Mr Paul Chan Poh Hoi has hit the nail on the head ("Tough to break bond between man and car"; Monday).
The Government will have a formidable task ahead if it pushes for 0 per cent annual growth in our car population.
The current pricing mechanism has caused a contraction, with a multitude of marginal car owners giving up their wheels after the expiry of their certificates of entitlement.
While it makes sense for the majority of the population in an urban metropolis to rely on public transport, existing car owners are reluctant to give up something which has become an extension of themselves, and not merely a tool to get from points A to B.
The idea that we can own something as if it were a part of ourselves begins at childhood.
With ownership comes envy, once we discover that certain toys belonging to other children appear more attractive than ours.
Through adolescence, we begin to view possessions as reflecting how we would like to see ourselves.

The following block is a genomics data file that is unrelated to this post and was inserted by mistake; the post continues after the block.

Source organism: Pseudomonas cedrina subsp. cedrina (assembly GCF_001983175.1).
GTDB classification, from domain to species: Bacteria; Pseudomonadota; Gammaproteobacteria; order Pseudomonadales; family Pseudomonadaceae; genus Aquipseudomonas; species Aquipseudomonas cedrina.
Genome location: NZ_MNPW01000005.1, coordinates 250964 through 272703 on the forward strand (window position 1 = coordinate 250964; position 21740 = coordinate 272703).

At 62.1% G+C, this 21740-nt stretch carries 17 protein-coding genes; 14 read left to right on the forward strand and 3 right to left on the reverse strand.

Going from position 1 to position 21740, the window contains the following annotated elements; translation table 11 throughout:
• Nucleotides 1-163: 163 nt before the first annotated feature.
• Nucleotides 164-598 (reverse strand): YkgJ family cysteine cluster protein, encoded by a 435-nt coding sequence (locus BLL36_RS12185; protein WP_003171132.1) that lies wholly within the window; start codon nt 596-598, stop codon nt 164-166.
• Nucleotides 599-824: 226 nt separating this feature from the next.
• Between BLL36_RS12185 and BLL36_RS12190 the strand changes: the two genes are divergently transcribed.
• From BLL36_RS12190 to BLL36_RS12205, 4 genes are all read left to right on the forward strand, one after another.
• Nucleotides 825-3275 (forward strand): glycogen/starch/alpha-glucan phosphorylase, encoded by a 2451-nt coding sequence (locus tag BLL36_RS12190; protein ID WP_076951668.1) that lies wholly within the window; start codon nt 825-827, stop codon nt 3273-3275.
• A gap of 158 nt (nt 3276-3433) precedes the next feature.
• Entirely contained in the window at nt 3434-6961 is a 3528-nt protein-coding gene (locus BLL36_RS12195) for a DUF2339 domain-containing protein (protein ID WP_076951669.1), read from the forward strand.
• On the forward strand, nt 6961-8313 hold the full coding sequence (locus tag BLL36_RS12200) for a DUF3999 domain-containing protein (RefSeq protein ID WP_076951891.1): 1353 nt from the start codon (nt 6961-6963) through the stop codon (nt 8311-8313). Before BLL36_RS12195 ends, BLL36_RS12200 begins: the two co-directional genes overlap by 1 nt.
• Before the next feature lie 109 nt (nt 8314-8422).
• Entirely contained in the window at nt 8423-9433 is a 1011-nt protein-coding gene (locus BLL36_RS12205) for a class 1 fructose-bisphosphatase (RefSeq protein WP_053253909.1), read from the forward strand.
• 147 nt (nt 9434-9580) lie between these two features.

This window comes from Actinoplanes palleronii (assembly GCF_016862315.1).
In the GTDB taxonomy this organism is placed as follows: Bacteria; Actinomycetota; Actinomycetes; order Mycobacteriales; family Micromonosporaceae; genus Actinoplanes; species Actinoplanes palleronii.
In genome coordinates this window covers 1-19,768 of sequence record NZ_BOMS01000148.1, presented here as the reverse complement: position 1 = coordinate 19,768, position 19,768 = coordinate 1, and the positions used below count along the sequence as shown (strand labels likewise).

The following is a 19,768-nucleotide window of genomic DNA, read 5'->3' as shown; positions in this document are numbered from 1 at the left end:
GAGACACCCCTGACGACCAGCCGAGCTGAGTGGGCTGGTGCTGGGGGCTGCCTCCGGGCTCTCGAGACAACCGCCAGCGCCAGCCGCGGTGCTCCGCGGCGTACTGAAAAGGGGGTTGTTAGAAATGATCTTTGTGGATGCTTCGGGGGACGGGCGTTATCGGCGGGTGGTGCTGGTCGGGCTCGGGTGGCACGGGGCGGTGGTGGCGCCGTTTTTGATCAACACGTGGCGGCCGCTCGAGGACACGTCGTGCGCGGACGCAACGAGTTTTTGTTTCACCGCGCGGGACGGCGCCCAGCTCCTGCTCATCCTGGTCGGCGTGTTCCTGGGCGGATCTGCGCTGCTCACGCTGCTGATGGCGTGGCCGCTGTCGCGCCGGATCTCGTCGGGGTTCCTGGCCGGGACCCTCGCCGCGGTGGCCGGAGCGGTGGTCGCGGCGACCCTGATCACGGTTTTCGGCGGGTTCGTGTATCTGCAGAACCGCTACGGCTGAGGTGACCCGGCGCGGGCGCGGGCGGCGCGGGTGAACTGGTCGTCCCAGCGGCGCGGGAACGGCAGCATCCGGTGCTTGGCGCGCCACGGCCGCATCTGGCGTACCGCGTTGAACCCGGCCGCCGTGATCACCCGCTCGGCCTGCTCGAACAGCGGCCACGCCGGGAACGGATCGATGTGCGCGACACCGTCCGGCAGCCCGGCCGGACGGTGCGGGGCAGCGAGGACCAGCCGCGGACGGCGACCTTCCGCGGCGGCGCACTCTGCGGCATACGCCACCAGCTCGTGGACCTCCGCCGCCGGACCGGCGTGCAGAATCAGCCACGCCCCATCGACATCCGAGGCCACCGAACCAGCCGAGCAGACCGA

For a young adult who has just embarked on his career, car ownership often becomes the ultimate symbol of his emerging identity.
Our first cars are not merely possessions. They are an extension of our sense of self, which reflects both who we are and where we aspire to be.
This explains some of the behaviour we often associate with a mid-life crisis, such as ditching the family's multi-purpose vehicle for a new sports car.
Conspicuous consumption boosts our sense of identity and also conveys status and importance.
In land-scarce Singapore, the less affluent have to make way for the wealthy; nowhere is this more clearly apparent than in car ownership.
Unlike one's private home, a private vehicle is a possession that can be literally displayed at different places to a wider audience throughout the day.
Car owners are perceived as wealthier and having membership to a higher social status group - not just to others, but also to themselves.
We are rapidly approaching the day when only top earners will be able to possess cars.
This will, in fact, make car ownership even more attractive to those who can afford it.
Edmund Khoo Kim Hock
This article was first published on December 24, 2015.
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